Exclusive - Syria: Putin and Allies Seek Back to the Future Solution

Exclusive - Syria: Putin and Allies Seek Back to the Future Solution

Monday, 26 February, 2018 - 06:30
Russian President Vladimir Putin gives an interview to Japanese Nippon Television and Yomiuri newspaper at the Kremlin in Moscow, Russia, December 7, 2016.
Amir Taheri
Just two months after he declared “the successful end of military operations in Syria, Russian President Vladimir Putin may be looking for ways of reducing his footprint in the war-torn nation without jettisoning his principal gains there. In other words he hopes to square the circle, analysts believe.

One sign of the possible change of course came late Saturday night when Russia interrupted its six-year cycle of vetoes at the United Nations Security Council by endorsing a Kuwaiti-Swedish resolution calling for a 30-day ceasefire in Eastern Ghouta, a suburb of Damascus subjected to relentless bombardment from land and air by Russian and Syrian government forces.

More importantly, perhaps, Putin seems to have agreed to attend a” summit” in Istanbul in April to discuss “ ways of ending the Syrian war” with his Turkish counterpart Recep Tayyip Erdogan and Iran’s President Hassan Rouhani. The foreign ministers of the three theoretical allies will meet in Astana, Kazakhstan, in March to prepare for the summit.

Since it entered the Syrian imbroglio, Russia has scored four major gains which Putin hopes to preserve. The first is the lease concession Putin obtained from Syrian President Bashar al-Assad to establish two bases on Syrian soil and on the Mediterranean coast. The bases would allow Russia to develop a blue-water navy capable of operations beyond the backwaters of the Sea of Azov while Russian air power could be deployed throughout the Eastern Mediterranean.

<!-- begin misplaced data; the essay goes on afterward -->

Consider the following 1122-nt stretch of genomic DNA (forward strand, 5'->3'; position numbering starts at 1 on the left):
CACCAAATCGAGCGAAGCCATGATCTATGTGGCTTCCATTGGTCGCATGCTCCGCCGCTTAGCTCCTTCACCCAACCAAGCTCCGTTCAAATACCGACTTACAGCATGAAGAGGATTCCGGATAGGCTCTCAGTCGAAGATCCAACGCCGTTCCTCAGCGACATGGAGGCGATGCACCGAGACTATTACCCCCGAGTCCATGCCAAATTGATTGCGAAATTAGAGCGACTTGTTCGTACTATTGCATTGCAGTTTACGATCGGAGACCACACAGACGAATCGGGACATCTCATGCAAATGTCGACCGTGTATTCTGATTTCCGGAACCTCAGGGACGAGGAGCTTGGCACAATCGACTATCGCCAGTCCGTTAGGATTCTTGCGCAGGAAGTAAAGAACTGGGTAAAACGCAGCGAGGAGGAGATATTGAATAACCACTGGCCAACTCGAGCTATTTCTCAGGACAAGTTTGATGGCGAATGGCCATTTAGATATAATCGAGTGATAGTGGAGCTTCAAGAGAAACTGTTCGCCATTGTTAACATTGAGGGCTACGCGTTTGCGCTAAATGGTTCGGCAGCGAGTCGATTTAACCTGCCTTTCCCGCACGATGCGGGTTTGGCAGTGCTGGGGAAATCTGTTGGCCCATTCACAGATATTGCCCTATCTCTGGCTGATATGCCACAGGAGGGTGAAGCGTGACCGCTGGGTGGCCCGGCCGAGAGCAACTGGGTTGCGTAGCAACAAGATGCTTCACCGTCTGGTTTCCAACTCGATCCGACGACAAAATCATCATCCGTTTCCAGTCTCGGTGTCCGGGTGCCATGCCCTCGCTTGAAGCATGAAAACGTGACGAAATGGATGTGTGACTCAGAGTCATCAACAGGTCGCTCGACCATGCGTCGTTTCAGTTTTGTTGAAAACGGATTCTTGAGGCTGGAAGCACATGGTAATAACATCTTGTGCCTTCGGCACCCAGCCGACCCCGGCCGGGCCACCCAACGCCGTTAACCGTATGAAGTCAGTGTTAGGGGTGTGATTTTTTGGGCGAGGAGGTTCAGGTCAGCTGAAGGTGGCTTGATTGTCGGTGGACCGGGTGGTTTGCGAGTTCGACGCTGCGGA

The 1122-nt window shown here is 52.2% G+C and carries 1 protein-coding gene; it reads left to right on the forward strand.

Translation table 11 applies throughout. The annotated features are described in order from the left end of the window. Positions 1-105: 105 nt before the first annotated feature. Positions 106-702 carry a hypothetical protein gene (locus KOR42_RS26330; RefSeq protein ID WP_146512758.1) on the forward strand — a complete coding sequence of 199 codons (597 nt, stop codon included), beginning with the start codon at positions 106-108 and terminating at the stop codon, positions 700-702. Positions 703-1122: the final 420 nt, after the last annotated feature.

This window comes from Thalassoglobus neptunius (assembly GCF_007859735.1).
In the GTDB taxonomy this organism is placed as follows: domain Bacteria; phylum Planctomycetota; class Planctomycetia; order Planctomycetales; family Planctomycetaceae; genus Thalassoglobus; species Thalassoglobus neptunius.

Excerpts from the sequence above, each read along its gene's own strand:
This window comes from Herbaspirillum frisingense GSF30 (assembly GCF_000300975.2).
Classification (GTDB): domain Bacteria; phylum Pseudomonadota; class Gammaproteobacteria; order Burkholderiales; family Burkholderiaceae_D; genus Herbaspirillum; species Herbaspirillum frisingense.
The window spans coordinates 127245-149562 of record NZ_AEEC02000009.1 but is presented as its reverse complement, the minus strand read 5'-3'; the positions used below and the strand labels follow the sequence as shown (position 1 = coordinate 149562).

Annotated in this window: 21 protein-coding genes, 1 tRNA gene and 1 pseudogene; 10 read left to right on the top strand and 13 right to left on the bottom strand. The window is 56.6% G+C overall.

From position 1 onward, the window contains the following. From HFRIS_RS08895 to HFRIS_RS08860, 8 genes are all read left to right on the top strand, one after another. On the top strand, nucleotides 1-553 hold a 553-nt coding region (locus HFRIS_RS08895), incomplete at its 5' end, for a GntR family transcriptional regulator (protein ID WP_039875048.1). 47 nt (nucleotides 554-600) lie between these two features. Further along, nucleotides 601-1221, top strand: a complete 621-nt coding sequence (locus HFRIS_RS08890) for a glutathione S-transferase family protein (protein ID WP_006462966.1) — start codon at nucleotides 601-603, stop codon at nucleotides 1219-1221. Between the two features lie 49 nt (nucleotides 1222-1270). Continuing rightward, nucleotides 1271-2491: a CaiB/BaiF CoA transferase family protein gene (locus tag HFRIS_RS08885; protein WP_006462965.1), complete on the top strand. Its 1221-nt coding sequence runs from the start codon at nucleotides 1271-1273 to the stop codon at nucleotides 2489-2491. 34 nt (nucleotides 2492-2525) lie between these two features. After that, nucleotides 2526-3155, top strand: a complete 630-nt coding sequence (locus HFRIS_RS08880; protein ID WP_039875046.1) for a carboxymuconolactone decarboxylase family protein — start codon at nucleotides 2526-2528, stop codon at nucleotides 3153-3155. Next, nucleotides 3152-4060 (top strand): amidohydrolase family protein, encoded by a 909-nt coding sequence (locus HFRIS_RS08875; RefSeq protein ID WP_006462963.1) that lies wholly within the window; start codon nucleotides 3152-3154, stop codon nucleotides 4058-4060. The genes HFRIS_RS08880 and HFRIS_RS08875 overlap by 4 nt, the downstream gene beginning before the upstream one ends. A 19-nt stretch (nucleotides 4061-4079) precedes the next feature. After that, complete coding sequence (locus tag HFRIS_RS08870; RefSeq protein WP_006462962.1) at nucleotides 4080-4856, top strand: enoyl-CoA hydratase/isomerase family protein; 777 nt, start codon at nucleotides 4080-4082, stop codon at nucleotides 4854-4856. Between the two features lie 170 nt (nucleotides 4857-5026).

Putin’s second gain was to signal the return of Russia as a major player in the Middle East, ending the 25-year hiatus created by the fall of the Soviet Union.

A third gain for Putin was to supplant the Republic of Iran as the major foreign backer of the Assad regime and thus as the strongest voice in shaping Syria’s future.

A fourth gain may have been the change of narrative on Russia’s recent expansionist moves that included the annexation of Abkhazia , South Ossetia and The Crimean Peninsula and the consolidation of a foothold in eastern Ukraine.

However, as some critics even inside Russia itself have noted Putin’s boast about a “basically accomplished” campaign may have been premature and his gains may prove transient.

As the Moscow daily Kommersant has reported the rising cost of the Syrian adventure in both blood and treasure is beginning to be noticed by a growing segment of the Russian public opinion.

The latest nationwide poll published by the Russian media shows that only a third of Russians votes now support continued involvement in Syria, a sobering message for Putin as he prepares for his re-election campaign.

Worse still, Russia’s role in Syria is becoming increasingly unpopular among Russian Muslims who account for some 20 percent of the federation’s population as testified by a recent rise in the number of violent Islamist attacks in Dagestan and Ingushetia and the uncovering of terrorist plots in Saint Petersburg and Yekaterinburg.

A number of recent events indicate that all of Putin’s gains may be in jeopardy. It is only now that the Defense Ministry in Moscow implicitly admits last December’s “terrorist attack’ that shook the Russian base in Hmeimim that destroyed 20 per cent of the warplanes stationed there and claimed the lives of at least 9 Russian military personnel. The message is clear: a base that can be attacked can hardly be a dependable asset in attacking an enemy.